Peddling merch to a hungry anti-perfection crowd who are locked at home in a TikTok algo-spiral gives one the overtones of late-capitalism. Consider the dichotomy of the most activist, climate-aware generation to exist in our lifetimes being duped into conspicuously consuming for the shiggles of it all.

To Dave's point, the Merch-Capable Index is an indicator that you not only have a brand; but you have a brand that people associate with, if not to fit into a crowd, but to distinguish yourself as being absent from another. Few are the brands that reach cultural awareness the likes of which branded apparel can act as a vehicle for social group signaling and belonging. It's not merely that people buy the merch. It's that they use it to flag social status or group affiliation.

Conclusion

Sadly there is no Waffle House podcast for me to segue into the concept of niche media validation of this new market. While brands become media, media are fast becoming retailers. In a later piece, we will take a look at how niche media properties are validating new markets in the merch and comfort space. From Mukbang YouTube to merch-focused newsletters, there are reverberations of these two phenomena throughout the retail world.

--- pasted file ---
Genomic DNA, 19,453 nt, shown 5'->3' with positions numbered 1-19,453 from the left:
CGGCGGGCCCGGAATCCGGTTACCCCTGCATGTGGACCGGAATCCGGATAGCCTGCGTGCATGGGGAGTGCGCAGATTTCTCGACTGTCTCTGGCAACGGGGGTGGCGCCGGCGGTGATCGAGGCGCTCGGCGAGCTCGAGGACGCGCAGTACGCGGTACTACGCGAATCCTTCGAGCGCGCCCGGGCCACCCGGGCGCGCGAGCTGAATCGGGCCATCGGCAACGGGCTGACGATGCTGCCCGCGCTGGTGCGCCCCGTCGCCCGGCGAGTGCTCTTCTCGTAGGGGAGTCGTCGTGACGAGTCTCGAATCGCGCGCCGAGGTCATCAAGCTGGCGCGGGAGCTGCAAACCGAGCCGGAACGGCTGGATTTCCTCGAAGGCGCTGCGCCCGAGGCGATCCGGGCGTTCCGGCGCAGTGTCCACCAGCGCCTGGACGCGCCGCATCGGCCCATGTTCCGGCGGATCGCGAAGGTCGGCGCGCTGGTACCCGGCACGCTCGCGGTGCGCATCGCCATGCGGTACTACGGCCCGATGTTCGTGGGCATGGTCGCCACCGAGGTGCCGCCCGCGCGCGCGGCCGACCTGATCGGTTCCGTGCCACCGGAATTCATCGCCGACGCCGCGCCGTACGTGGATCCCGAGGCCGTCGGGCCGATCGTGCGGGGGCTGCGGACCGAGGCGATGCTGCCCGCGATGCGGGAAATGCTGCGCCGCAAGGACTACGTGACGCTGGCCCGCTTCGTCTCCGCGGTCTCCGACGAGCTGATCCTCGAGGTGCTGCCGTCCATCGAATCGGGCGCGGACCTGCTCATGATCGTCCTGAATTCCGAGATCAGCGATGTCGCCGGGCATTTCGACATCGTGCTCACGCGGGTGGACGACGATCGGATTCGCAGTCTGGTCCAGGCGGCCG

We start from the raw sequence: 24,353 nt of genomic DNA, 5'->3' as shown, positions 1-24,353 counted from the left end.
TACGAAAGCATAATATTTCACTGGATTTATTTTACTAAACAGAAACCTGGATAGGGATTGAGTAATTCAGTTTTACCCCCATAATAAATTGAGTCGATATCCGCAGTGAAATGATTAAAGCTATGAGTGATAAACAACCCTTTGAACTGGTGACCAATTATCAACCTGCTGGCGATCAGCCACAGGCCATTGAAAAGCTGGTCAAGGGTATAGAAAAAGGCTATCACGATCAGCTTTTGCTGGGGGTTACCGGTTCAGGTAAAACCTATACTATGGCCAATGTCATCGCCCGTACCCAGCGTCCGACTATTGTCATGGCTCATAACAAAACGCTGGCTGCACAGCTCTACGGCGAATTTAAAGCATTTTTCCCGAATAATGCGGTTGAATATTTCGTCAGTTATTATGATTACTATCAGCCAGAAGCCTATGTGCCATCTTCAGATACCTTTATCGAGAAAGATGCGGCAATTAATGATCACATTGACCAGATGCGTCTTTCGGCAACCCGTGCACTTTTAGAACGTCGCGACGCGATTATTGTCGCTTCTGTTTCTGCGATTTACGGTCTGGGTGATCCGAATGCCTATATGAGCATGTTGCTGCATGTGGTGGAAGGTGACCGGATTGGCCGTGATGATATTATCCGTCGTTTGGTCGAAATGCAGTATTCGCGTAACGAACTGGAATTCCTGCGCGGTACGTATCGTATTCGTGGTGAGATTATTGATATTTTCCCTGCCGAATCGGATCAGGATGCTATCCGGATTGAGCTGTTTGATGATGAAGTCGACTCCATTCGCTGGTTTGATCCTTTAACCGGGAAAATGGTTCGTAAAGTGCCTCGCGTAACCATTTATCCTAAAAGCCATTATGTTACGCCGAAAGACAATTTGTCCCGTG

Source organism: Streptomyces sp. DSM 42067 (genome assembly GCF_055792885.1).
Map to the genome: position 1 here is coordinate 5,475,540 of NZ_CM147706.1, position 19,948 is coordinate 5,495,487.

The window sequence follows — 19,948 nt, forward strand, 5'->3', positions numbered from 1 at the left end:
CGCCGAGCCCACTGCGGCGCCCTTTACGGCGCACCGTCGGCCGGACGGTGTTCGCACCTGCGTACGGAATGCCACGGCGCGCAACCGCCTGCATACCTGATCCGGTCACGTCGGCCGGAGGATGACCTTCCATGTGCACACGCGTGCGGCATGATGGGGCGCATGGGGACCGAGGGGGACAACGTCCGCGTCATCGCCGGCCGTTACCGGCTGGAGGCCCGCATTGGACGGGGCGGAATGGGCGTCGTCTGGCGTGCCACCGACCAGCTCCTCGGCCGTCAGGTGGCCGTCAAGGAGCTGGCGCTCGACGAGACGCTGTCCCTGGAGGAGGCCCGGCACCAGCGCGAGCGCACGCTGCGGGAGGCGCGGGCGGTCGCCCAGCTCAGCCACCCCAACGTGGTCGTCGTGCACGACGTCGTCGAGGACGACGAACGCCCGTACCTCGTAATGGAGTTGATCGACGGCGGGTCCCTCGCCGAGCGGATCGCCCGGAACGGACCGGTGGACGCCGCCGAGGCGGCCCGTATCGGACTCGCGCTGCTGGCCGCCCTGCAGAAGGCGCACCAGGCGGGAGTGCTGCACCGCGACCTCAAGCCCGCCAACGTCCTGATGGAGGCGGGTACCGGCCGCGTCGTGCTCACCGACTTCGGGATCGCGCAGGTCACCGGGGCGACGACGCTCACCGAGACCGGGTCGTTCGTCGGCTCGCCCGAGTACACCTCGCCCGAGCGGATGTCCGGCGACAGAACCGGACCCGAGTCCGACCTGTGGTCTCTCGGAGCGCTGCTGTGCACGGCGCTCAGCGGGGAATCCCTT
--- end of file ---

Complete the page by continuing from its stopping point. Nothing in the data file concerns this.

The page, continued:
What can we take away from this? Here are some thought-starters:

  • Comfort comes in many forms. There is an appetite for escapism for those who are mentally or emotionally distressed, provided there is a steady supply of it available. Consider how your business operates during times of crisis, and how you can be a haven for those looking to escape.
  • Does your brand have the ability to signal social group involvement? If not, there is an existential question to ask: do you know who your customer is, and where she sits in the world. How does she fit into society? Where does she belong? If you don't know the answer, you should take strides to find it.

Finally, don't add to the noise, and don't add to the waste. At this point, we don't need more branded merch waste in the world. But what we learn from these moments will help us to understand trends when they arise and how we tell the story of our brands within them.

No limits. No lick-ins. Go ahead with headless commerce. Get the whitepaper from Shopware now.